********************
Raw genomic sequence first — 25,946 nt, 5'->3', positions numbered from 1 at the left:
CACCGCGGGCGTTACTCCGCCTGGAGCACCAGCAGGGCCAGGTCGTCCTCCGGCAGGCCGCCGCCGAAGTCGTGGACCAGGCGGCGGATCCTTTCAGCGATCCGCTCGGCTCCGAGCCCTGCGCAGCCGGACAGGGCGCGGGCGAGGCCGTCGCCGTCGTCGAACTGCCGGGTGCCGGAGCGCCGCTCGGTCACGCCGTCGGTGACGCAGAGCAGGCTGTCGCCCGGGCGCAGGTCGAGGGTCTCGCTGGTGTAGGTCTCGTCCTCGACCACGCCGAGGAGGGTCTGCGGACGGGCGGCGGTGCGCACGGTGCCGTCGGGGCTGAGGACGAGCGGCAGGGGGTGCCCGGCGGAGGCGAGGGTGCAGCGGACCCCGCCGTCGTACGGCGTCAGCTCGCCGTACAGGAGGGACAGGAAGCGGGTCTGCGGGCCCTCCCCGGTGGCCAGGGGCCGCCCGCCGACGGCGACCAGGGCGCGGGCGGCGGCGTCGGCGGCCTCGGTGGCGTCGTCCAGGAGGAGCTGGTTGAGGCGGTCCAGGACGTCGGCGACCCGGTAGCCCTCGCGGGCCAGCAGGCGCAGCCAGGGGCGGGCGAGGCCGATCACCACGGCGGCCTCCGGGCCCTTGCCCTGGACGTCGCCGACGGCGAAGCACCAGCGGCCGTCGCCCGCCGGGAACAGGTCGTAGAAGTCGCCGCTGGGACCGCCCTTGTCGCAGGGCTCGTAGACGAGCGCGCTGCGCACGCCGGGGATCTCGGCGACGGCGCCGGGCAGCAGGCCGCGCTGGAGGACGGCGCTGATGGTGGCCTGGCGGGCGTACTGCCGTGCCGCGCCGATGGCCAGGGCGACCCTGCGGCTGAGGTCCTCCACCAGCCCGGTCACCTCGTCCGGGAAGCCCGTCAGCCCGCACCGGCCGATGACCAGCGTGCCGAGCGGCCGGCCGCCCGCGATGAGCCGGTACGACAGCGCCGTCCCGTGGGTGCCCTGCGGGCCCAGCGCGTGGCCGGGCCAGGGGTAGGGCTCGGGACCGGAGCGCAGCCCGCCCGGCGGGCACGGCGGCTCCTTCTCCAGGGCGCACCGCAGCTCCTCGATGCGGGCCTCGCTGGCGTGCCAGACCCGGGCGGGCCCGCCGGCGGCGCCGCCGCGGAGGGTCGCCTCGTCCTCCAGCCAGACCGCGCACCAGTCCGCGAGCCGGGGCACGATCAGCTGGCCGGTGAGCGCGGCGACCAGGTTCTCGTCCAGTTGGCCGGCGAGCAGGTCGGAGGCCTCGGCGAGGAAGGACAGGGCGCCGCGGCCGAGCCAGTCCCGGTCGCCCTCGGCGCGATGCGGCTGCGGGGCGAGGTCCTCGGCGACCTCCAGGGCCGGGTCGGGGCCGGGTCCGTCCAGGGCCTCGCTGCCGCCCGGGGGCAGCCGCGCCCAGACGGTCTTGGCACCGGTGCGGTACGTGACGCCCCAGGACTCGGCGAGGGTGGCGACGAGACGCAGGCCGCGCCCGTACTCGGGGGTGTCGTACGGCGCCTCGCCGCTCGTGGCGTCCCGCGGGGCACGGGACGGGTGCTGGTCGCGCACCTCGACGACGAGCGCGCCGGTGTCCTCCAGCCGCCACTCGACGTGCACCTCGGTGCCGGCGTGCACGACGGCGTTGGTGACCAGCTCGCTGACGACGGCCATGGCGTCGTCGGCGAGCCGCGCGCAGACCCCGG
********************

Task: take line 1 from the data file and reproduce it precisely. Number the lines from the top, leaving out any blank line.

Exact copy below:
Raw genomic sequence first — 25,946 nt, 5'->3', positions numbered from 1 at the left: